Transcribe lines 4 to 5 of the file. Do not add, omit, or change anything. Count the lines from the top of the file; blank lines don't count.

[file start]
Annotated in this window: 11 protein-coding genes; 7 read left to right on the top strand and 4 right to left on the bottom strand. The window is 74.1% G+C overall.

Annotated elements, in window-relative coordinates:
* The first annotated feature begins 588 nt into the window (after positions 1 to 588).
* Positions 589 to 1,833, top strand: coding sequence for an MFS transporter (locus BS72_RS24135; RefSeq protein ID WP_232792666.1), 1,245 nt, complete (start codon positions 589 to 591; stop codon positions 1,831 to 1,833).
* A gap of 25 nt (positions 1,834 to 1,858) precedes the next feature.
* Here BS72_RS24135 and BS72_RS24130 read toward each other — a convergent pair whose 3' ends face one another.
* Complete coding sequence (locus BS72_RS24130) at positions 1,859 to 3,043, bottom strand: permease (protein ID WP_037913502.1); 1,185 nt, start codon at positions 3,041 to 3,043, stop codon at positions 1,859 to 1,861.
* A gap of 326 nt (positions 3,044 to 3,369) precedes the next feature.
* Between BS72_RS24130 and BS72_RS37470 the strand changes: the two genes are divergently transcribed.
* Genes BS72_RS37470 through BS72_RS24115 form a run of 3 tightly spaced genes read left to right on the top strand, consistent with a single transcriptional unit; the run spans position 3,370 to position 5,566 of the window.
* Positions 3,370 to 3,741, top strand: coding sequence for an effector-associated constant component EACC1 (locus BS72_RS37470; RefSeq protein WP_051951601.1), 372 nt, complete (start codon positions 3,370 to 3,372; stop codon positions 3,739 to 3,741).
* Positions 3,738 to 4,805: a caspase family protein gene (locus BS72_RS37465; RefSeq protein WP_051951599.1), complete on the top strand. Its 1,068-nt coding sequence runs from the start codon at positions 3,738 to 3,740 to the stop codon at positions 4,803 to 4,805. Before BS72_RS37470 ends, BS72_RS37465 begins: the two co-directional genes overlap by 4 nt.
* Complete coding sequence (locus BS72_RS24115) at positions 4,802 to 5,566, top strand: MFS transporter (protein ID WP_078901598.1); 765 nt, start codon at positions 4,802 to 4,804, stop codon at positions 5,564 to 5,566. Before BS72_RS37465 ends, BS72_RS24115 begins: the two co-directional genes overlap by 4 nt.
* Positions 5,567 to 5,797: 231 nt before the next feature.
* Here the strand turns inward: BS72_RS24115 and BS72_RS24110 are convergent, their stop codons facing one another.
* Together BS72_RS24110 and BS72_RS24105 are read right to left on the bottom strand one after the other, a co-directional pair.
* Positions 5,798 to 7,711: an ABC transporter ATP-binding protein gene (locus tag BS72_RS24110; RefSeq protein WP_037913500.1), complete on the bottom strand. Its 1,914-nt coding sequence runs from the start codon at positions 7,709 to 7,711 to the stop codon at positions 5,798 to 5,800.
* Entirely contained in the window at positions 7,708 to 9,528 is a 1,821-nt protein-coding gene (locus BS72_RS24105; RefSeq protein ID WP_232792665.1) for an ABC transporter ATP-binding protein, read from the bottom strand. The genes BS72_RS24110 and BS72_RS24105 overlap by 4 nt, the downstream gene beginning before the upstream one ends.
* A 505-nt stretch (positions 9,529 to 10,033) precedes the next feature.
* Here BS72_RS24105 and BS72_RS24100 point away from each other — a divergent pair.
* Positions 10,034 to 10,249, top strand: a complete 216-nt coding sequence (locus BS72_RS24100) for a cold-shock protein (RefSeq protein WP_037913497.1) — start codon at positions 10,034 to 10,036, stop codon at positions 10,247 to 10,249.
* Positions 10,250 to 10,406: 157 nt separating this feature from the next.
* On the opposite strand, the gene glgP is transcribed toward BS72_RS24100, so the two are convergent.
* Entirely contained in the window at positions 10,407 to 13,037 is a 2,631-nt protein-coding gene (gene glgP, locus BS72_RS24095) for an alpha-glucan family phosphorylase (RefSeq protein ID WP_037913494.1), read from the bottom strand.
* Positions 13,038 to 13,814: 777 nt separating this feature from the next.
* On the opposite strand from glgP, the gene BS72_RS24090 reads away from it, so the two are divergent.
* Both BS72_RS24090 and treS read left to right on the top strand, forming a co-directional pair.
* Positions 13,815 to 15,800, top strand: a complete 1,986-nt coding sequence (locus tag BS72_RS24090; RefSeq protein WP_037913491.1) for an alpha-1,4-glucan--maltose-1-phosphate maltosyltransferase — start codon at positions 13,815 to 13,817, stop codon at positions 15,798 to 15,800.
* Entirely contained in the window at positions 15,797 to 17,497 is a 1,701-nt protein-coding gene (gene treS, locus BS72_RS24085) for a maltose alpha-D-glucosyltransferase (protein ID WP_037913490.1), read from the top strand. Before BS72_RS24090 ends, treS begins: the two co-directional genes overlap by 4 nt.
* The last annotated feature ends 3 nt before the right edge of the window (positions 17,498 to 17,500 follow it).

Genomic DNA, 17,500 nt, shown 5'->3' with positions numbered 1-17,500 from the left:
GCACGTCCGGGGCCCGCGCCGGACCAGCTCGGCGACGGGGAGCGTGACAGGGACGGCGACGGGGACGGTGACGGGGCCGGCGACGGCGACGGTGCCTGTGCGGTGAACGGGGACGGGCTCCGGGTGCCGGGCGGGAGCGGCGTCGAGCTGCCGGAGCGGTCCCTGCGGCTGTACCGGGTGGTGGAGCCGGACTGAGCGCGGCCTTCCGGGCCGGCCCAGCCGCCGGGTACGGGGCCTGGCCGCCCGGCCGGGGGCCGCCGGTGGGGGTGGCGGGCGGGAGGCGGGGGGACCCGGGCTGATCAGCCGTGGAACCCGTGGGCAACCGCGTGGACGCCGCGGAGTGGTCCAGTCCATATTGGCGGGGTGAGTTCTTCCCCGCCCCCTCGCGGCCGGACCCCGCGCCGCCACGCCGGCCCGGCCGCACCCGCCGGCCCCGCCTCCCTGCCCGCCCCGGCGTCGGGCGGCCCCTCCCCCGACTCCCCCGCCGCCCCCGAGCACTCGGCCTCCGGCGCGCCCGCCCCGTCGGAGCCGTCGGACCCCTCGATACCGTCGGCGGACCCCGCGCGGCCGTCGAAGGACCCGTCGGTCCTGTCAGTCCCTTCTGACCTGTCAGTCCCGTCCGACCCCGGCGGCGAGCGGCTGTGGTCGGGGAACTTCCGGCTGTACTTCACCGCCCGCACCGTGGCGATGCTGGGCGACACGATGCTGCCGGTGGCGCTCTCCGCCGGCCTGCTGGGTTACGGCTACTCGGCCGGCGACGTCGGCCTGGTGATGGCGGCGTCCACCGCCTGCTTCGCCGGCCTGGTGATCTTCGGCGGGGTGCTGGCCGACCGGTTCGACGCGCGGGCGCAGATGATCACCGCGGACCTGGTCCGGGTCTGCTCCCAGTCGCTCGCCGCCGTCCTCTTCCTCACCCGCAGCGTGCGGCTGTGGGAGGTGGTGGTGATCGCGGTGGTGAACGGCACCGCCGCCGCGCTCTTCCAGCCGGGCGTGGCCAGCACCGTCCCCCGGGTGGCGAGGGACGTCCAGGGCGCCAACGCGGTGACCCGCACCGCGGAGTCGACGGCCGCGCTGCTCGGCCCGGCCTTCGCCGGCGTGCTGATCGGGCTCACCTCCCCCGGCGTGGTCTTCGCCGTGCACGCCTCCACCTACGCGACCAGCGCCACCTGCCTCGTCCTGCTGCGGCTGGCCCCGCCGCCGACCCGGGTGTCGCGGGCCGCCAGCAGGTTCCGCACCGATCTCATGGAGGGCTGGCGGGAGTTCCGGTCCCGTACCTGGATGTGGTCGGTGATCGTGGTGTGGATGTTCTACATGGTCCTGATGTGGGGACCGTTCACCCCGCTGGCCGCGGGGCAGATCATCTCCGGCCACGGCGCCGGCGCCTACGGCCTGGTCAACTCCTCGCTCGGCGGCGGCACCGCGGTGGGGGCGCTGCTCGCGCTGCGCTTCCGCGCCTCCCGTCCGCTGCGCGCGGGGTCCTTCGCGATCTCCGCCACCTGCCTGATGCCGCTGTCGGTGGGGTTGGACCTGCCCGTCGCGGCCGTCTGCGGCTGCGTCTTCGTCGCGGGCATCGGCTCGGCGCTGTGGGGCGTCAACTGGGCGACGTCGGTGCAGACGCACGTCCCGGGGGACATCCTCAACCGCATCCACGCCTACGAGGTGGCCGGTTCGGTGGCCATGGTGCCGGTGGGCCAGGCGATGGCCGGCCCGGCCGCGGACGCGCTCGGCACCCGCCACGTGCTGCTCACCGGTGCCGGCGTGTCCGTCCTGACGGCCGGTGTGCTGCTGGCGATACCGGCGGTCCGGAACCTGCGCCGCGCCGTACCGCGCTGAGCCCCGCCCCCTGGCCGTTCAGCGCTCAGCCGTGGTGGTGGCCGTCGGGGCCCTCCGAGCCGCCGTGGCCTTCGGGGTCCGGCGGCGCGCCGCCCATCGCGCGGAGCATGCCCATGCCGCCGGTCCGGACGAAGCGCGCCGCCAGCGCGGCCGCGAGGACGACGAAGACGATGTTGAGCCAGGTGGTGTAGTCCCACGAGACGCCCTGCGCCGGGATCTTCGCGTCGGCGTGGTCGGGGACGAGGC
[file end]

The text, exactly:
* Positions 589 to 1,833, top strand: coding sequence for an MFS transporter (locus BS72_RS24135; RefSeq protein ID WP_232792666.1), 1,245 nt, complete (start codon positions 589 to 591; stop codon positions 1,831 to 1,833).
* A gap of 25 nt (positions 1,834 to 1,858) precedes the next feature.